A new measure of weight locus of control: the Dieting Beliefs Scale.

Department of Psychology, McGill University, Montreal, Quebec, Canada.
Journal of Personality Assessment (Impact Factor: 1.29). 02/1990; 54(1-2):191-203. DOI: 10.1080/00223891.1990.9673986
Source: PubMed

ABSTRACT This article describes the construction and preliminary validation of a new scale of weight locus of control, the Dieting Beliefs Scale. The 16 item scale demonstrated moderate internal consistency and high test-retest reliability in a sample of undergraduate women. Principal-components analysis suggested three factors. The three factors were interpretable and had distinct relations with a variety of weight-related and psychological variables. The results suggest that weight locus of control is a multidimensional construct, and they provide a possible explanation for the inconsistent findings concerning the relation between weight locus of control and dieting success. Implications for the study of dieting relapse and for the construction of treatment programs are discussed.

  • [Show abstract] [Hide abstract]
    ABSTRACT: This study investigates audience responses to health-related reality TV shows in the setting of The Biggest Loser. It conceptualizes a model for audience members' parasocial interaction and identification with cast members and explores antecedents and outcomes of parasocial interaction and identification. Data analysis suggests the following direct relationships: (1) audience members' exposure to the show is positively associated with parasocial interaction, which in turn is positively associated with identification, (2) parasocial interaction is positively associated with exercise self-efficacy, whereas identification is negatively associated with exercise self-efficacy, and (3) exercise self-efficacy is positively associated with exercise behavior. Indirect effects of parasocial interaction and identification on exercise self-efficacy and exercise behavior are also significant. We discuss the theoretical and practical implications of these findings.
    Health Communication 02/2014; · 0.97 Impact Factor
  • Source
    [Show abstract] [Hide abstract]
    ABSTRACT: The present research aimed to evaluate if obese children showed different results in regard to some psychological variables such as emotional and cognitive development, locus of control, self concept , anxiety and behavioral problems compared to non obese children of same age, sex and school achievement. Subjects were 57 children with ages between 10 and 12 years old. The obese group had 27 children, 14 girls and 13 boys. The criterion for assignment to this group was the value of body mass above 85 percentile. The group of non obese had also 27 children, 15 girls and 12 boys and their body mass index was between 5 and 85 percentiles. There were no differences between the groups in regard to the variables approached. There were signs of psychological suffering in children of both groups. These results do not allow us to associate obesity with psychological or behavioral problems.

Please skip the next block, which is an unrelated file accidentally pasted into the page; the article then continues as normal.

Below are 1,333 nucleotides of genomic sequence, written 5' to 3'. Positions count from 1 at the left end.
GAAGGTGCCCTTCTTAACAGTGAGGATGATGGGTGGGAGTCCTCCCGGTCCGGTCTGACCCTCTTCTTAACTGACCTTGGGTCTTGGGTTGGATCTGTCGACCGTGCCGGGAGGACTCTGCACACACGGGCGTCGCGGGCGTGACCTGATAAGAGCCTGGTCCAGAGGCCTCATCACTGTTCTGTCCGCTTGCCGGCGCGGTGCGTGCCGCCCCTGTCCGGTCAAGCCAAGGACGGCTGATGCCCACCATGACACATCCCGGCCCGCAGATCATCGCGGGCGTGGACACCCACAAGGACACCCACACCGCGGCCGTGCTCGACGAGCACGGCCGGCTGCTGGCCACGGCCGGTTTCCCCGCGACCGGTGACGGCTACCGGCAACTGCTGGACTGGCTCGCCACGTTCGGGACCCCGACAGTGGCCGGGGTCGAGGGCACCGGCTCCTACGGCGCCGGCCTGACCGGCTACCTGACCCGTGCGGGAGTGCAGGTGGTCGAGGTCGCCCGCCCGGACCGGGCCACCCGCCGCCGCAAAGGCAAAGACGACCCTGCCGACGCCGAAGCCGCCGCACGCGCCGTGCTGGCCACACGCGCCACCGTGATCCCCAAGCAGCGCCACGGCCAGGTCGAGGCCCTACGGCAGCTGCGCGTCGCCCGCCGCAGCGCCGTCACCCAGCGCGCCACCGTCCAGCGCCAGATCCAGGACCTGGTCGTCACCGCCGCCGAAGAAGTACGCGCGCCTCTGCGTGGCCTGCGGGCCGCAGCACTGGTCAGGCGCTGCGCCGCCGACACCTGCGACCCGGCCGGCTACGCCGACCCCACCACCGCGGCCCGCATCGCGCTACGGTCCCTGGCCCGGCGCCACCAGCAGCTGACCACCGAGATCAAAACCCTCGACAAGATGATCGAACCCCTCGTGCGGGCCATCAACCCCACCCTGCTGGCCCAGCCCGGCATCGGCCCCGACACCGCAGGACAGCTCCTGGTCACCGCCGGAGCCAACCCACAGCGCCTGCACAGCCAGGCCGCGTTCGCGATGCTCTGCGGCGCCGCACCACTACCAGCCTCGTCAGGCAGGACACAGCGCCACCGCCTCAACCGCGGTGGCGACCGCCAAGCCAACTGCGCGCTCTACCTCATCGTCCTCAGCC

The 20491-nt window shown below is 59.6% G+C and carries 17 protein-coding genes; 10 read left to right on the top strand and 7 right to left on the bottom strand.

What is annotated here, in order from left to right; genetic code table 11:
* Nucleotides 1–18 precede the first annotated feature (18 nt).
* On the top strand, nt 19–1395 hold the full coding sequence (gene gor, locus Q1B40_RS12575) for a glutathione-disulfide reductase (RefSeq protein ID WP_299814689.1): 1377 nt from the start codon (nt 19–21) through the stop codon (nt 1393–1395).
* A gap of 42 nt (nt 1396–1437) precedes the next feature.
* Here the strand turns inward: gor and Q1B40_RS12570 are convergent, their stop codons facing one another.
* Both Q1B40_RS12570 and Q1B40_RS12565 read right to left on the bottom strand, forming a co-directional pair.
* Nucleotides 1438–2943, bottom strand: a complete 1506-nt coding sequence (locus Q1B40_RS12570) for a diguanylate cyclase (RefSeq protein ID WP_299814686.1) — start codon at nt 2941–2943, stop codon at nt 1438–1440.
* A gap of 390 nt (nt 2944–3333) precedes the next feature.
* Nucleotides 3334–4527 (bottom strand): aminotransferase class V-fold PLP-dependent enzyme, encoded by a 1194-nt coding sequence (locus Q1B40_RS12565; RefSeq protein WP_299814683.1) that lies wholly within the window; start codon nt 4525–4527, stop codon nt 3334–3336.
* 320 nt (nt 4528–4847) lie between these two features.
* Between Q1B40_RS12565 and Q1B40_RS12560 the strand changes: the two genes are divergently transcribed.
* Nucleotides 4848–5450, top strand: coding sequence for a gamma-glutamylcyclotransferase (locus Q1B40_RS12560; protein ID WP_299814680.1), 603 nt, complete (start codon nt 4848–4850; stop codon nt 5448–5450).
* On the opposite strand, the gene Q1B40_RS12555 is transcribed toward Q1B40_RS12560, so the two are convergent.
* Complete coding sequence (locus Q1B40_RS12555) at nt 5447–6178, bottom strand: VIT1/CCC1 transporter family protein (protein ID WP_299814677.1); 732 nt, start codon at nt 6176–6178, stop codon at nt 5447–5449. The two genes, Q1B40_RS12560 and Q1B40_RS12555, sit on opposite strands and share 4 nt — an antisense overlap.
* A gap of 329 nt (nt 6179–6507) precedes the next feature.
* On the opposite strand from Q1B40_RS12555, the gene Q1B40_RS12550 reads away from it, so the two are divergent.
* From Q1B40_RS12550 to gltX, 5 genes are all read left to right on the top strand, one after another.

Psicologia Reflexão e Crítica 04/2005; 18(1):39-46. · 0.09 Impact Factor
  • Source
    [Show abstract] [Hide abstract]
    ABSTRACT: When women are exposed to images of other attractive women such as media models, it is known that many go through a social comparison process and a contrast effect occurs which results in unfavorable perception and attitudes toward the self. This paper suggests women's perception of control over their appearance as one of the factors that may moderate the contrast effect of a social comparison with attractive media models. An experiment with 211 women was conducted to examine the differential effect of viewing attractive models versus non-human images on the responses of women with high/low perceived control over appearance. A two(Stimuli Type: attractive-model image vs. non-human image) by two(Perceived Control over Appearance: High vs. Low) MANCOVA model was tested with physical appearance anxiety, self-esteem, and body satisfaction as dependent variables and appearance orientation, body mass index, age, years of schooling, ethnicity, and marital status as covariates. A significant Perceived Control main effect on Physical Appearance Anxiety and Self-Esteem and a significant Stimuli Type by Perceived Control interaction effect on Physical Appearance Anxiety and Self-Esteem were found. Those who perceived high control over their appearance were more likely to have higher self-esteem and lower appearance anxiety. However, among those who saw attractive model's images, women perceived low appearance control showed less anxiety and higher body satisfaction than those perceived high appearance control.
    Journal of the Korean Society of Clothing and Textiles. 01/2006; 30(4).


Available from
May 15, 2014